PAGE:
And then he gave up the information, especially on new Ravens cornerback Shareece Wright, a former 49er.
“I mean, when you have a guy on your team for that long, you get to see him every day in practice, you understand his weaknesses as well as his strengths,” Boldin said. “We saw some things on film that we thought we could take advantage.”
And they did, and so have other receivers who have gone against the Ravens this season, but it was special to Boldin and fellow 49ers wide receiver Torrey Smith.
They are both former Ravens, the tandem who helped lead the Ravens to their Super Bowl XLVII title. They are two that got away, both salary cap casualties who ended up with San Francisco.
Boldin was traded to San Francisco after the Super Bowl season, part of coach John Harbaugh's attempt to cleanse the team of players with strong — and sometimes difficult — personalities.
Smith left after last season when the Ravens never made him a significant offer. He eventually signed a 5-year, $40 million contract with the 49ers.
And on Sunday, they came up big for San Francisco against their old teammates. Smith had three catches for 96 yards including a 76-yard bomb for a touchdown in the second quarter. He put a beauty of a double move on Wright and caught the pass in stride down the right sideline.
Boldin had five catches for 102 yards, including a 51-yard reception early in the fourth period to set up what proved to be the game-winning touchdown with 10:59 left in the game.
It was a vintage Boldin performance, the kind he was known for in the 2012 postseason. When the Ravens needed a catch in clutch situations, Boldin delivered. He and quarterback Joe Flacco carried the Ravens in that postseason.
Nothing has changed for him in San Francisco.
“Any time I have an opportunity, I feel like it's my job to make a play,” Boldin said. “I'm not here for nothing. Definitely, in critical times, I feel like the team looks to me as one of the guys that need to make a play.”
“You can't even measure what he means to our football team,” 49ers fullback Bruce Miller said. “The leadership and the way that he plays on that football field, you have the utmost respect for the way he carries himself. We're glad to have him.”
The Ravens could use another tough, hard-nosed receiver to complement Steve Smith Sr. They could also use Torrey Smith, who flashed Sunday the missing element in this offense.
The Ravens don't have any speed, a player who can take the top off the defense. Torrey Smith had his share of drops during his four years in Baltimore, but opposing teams always had to respect his speed.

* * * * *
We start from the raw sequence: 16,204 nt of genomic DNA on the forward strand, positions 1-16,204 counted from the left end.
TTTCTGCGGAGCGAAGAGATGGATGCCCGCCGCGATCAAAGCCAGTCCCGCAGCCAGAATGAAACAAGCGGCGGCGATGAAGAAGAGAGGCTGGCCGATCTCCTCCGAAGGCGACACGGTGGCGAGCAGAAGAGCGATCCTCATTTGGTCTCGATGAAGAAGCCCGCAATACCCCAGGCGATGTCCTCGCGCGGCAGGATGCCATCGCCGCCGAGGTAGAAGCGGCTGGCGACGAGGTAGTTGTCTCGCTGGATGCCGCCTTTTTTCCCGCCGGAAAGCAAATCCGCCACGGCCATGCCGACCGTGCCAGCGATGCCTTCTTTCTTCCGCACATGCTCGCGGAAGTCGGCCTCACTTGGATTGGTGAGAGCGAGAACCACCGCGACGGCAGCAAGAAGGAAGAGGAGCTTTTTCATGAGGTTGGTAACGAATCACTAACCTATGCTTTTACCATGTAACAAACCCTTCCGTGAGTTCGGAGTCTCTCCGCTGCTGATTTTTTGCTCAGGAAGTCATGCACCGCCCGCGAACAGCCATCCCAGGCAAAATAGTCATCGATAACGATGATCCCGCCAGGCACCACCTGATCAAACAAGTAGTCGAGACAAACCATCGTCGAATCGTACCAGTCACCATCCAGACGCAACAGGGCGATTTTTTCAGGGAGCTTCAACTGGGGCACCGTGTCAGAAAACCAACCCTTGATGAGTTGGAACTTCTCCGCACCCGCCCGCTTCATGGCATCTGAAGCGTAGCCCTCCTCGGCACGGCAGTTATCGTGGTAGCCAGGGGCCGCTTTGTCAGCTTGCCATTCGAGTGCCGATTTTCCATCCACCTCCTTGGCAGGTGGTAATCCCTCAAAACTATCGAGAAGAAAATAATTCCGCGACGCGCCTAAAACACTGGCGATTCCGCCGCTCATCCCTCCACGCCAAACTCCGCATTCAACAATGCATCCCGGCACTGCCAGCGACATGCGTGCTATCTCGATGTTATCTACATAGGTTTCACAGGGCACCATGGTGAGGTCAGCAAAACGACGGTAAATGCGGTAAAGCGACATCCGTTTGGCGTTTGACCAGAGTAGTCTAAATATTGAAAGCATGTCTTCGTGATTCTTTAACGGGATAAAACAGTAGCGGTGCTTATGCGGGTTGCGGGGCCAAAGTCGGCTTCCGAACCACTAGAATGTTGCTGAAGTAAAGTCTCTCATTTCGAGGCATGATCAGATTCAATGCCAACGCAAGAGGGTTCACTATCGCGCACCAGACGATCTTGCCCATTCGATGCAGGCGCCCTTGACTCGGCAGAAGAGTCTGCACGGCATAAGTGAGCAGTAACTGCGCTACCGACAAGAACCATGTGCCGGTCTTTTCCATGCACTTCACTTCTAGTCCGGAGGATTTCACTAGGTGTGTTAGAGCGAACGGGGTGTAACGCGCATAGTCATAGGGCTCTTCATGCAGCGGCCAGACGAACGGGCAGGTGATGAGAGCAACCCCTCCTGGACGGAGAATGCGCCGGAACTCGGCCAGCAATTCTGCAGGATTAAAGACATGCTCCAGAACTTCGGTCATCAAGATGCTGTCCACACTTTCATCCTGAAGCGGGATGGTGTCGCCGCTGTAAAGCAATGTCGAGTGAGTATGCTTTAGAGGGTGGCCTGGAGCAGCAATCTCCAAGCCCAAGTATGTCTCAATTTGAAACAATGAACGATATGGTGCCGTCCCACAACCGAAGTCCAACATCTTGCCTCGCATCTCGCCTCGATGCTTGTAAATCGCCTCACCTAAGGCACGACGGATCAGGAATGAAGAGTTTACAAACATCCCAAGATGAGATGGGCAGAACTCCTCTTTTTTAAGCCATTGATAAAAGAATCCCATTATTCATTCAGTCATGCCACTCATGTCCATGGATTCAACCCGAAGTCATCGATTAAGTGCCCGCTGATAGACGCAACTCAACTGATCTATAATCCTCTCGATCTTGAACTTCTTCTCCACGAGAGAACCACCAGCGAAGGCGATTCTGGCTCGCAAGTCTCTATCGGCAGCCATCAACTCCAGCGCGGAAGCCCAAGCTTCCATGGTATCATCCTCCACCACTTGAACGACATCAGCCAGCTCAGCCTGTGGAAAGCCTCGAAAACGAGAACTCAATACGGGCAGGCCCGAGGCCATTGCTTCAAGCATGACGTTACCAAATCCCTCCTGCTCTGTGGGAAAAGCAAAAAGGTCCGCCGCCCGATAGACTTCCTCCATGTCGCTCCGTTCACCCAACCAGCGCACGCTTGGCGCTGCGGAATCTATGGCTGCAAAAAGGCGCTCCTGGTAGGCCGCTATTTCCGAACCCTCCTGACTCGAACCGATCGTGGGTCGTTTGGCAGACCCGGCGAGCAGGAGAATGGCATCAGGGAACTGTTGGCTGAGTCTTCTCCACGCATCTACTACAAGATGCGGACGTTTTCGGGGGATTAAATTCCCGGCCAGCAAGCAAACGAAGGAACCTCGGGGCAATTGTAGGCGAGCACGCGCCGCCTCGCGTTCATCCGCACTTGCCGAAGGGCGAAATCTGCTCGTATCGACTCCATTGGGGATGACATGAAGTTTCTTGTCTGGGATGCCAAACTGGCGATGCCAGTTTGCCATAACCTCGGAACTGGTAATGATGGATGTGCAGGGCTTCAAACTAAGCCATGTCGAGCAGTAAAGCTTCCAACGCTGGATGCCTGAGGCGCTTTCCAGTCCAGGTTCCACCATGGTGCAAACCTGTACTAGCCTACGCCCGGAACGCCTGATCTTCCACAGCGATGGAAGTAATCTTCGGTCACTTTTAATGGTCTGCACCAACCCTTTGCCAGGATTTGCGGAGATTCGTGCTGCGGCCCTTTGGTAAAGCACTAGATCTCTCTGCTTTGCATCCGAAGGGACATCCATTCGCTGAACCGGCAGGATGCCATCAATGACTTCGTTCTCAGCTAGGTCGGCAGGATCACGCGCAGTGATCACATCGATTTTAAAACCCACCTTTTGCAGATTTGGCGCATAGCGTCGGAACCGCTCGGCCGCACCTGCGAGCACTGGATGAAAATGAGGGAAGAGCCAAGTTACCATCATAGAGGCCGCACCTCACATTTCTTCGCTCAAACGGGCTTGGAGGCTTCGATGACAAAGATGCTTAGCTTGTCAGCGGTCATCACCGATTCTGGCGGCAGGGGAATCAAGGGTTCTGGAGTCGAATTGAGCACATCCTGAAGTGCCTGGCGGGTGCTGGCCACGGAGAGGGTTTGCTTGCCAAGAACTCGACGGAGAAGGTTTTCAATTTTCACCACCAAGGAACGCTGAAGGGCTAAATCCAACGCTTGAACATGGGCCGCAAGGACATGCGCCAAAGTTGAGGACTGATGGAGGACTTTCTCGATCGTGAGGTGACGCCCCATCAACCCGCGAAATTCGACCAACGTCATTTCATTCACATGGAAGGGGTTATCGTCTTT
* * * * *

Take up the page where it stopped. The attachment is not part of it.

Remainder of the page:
When he caught the long pass against Wright, it was like old times except Smith was in red and gold. He had the Ravens on their toes all day.
“Yeah, it's the Ravens,” Smith said of drawing single coverage. “They're going to trust themselves. They have guys who can do it. That was a double move. I was able to beat him, able to catch it and then I was in the end zone.”
Was it special because it was against his old team?
“I've said all week it really wasn't a big deal,” Smith said. “I still feel that way even when the game is over with. It was cool to see a lot of people that mean a lot to me, both on and off the field. It was special to see them. It was weird to look across and know that I was competing against them. But, I'm all out west now.”
The Ravens thought they had a replacement for Smith when they selected Breshad Perriman out of Central Florida in the first round of the NFL draft last spring. But Perriman hasn't taken a snap in a regular-season game all year because of a knee injury.
The Ravens thought they had possession-type receivers such as Boldin this season in Kamar Aiken and Marlon Brown, but neither has been consistent.
They weren't factors until late in the game Sunday, when the Ravens had to pass. Aiken had three catches for 22 yards and Brown had one for nine. Neither could deliver the big blows like Smith or Boldin.
“We trust Torrey's ability to make those plays down the field,” San Francisco quarterback Colin Kaepernick said. “He made a great play. You put the ball up 99 times out of a 100, he [Boldin] is going to come down with it. That gives you great confidence as a quarterback to put one up and give him that opportunity.”
It used to be that way when they were Ravens, but not any longer. They re-surfaced again Sunday, only against them. It's ironic that the pair who once put life in the Ravens' passing game pretty much put an end to their season.